The Best Summer Jobs That Aren’t Internships

For many campuses, Spring Break is over and classes are back in session. Students now have their sights set on surviving the remainder of the semester as their attention shifts toward the summer months. If you’re an undergraduate business school student, this most likely means the coveted summer internship.

But for some, what should be a joyful time exploring their passions and identifying different opportunities that align with them, is anything but. Thanks to the highly accelerated recruiting schedules imposed on business schools by the finance industry, not only are many of the sought-after summer internships just about gone, but business schools at the University of Pennsylvania, Georgetown University, Villanova University, and others all report that they’re already engaged in recruiting talks for summer 2019.

In a recent article in the University of Pennsylvania’s student newspaper, one Wharton student expressed her frustrations having not yet obtained an internship for the current summer, but already having to start her search to secure a spot a year from now.

“I think people are mostly just annoyed and frustrated that they have to do this so early,” Linda Ashmead, a Wharton sophomore, told the paper. “The one nice thing about it is that the potential of having the opportunity to have an internship before school starts. For me, I’m willing to be more stressed now if it means that I don’t have to be stressed in the fall.”  


To be clear, most schools agree that the main industry wreaking havoc on the traditional internship hiring cycle is financial services, let by investment banks. But across all industries, it’s the bigger companies and firms with large human resources and recruiting infrastructures that have had their summer interns locked in since fall of last year. On the other hand, however, the amped up recruiting schedules are not the only reasons students can find themselves midway through spring semester without any confirmed summer work plans.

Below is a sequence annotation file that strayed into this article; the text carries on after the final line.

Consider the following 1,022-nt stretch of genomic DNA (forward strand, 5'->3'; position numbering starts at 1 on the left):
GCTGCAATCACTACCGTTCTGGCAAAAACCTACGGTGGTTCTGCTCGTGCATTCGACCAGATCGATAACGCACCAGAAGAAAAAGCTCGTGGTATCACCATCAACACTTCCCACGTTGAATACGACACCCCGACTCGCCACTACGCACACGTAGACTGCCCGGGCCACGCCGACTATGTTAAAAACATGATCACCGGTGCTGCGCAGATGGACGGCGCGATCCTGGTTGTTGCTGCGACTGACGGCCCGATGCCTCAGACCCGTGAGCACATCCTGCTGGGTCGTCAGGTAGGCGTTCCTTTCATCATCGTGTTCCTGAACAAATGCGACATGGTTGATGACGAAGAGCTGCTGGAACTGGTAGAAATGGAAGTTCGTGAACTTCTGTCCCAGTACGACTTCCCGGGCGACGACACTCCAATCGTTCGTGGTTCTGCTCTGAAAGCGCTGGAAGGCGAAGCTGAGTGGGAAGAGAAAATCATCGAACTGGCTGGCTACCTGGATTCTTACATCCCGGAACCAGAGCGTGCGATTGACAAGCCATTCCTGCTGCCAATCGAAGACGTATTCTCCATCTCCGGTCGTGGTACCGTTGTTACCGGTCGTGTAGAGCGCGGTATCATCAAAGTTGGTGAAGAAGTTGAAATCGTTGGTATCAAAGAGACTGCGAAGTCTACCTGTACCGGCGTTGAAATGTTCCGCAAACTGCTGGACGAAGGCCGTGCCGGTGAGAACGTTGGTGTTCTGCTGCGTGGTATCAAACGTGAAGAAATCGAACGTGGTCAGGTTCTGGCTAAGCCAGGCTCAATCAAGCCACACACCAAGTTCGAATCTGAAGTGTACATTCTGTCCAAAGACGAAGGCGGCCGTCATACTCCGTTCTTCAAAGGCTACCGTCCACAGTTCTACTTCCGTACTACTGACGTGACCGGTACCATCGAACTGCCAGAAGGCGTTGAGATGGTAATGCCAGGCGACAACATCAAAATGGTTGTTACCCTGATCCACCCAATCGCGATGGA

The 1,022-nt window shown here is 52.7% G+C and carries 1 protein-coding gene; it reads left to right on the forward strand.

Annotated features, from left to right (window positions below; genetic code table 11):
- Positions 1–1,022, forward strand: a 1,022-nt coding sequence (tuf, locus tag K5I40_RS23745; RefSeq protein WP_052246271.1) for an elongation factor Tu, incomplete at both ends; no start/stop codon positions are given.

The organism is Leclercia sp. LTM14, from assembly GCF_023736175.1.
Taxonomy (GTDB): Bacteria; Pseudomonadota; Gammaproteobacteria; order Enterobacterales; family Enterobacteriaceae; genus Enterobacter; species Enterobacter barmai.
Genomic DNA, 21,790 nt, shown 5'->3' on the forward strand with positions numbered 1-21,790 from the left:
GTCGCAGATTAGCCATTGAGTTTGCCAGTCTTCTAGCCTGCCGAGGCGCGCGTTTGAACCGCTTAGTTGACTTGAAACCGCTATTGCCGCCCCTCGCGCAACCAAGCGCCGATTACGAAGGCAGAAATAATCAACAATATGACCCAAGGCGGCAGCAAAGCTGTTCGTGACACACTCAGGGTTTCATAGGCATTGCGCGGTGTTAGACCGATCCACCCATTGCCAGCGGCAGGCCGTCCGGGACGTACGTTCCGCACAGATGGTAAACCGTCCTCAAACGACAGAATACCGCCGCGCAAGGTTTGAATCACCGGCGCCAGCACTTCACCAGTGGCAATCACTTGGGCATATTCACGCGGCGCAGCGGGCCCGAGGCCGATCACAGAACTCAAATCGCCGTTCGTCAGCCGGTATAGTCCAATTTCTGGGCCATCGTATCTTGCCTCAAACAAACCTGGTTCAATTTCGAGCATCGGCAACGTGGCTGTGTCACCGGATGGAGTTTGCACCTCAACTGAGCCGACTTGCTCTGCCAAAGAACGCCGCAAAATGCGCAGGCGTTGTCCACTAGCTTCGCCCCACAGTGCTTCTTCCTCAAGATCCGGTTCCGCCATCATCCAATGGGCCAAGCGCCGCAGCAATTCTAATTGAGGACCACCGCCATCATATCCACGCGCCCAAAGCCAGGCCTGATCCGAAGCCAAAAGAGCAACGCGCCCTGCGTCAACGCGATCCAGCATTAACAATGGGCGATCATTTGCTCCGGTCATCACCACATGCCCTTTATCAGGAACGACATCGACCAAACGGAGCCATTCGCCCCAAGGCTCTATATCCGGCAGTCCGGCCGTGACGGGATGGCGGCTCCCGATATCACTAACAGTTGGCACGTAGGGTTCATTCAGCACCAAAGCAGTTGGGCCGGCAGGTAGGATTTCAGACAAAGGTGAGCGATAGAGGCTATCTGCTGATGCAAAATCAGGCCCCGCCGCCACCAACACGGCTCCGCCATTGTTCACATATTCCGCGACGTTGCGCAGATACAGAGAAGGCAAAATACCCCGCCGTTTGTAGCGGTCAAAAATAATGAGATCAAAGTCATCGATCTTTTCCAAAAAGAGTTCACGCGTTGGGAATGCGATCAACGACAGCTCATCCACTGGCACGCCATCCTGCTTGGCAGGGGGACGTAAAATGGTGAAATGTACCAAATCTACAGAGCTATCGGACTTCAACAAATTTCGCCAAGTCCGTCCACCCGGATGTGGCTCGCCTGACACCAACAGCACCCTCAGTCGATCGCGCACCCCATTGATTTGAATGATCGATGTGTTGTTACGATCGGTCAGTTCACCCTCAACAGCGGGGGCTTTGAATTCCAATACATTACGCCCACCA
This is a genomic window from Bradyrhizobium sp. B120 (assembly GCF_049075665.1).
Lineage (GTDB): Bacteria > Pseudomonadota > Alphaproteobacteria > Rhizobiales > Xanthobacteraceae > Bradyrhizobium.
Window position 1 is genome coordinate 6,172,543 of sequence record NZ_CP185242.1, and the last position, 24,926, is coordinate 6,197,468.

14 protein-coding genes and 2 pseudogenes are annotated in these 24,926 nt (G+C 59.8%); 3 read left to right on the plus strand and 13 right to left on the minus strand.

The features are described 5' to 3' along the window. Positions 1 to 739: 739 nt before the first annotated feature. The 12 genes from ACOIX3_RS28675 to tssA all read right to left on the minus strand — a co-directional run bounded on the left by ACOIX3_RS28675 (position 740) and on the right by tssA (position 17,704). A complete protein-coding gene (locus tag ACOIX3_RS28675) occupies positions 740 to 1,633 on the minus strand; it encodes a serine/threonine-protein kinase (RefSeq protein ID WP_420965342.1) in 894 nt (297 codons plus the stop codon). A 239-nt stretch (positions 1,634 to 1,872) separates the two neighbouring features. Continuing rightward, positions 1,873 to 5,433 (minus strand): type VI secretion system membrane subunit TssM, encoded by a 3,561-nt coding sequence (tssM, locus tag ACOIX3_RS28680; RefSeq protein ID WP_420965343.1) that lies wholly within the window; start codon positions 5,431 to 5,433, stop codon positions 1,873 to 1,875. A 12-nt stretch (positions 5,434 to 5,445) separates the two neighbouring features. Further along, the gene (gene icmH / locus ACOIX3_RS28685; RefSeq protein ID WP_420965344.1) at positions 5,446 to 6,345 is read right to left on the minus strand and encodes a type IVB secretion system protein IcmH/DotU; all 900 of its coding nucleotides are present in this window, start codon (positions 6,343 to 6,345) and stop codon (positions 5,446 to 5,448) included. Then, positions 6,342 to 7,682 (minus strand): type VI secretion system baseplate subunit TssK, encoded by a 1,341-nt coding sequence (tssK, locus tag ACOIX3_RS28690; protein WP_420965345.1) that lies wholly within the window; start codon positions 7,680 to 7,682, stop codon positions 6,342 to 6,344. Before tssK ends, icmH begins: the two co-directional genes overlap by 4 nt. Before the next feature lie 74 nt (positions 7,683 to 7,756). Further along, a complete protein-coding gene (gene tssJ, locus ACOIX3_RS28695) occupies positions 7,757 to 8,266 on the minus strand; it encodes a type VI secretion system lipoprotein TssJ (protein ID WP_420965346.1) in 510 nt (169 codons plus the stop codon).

Brenda Stover, director of the Villanova School of Business Center for Professional Development tells Poets&Quants the reasons vary from one student to the next. It can be as simple as getting a late start because they were understandably focused on their academics to not having a high enough grade point average. Or, it can be more complex.

“Sometimes it’s that the student is going down a rabbit hole that they’re not well aligned with,” Stover says. Using financial services and investment banking as an example, she explains, “Sixty percent of each of our graduating classes are finance students. There’s this very, very strong interest and this culture that says, ‘If you’re a finance major, you have to be in financial services or you have to be in investment banking.’ The beauty of it is found in those tough love conversations about getting interviews, but not making it to further rounds. When I probe around those issues, for instance for IB or for finance, we sometimes find the students weren’t able to answer technical questions or to give their opinions on things impacting the market. It’s not necessarily a bad reflection on the student, but it could be an indication that the student isn’t motivated about the market or maybe their true passions and interests are not aligned with investment banking.”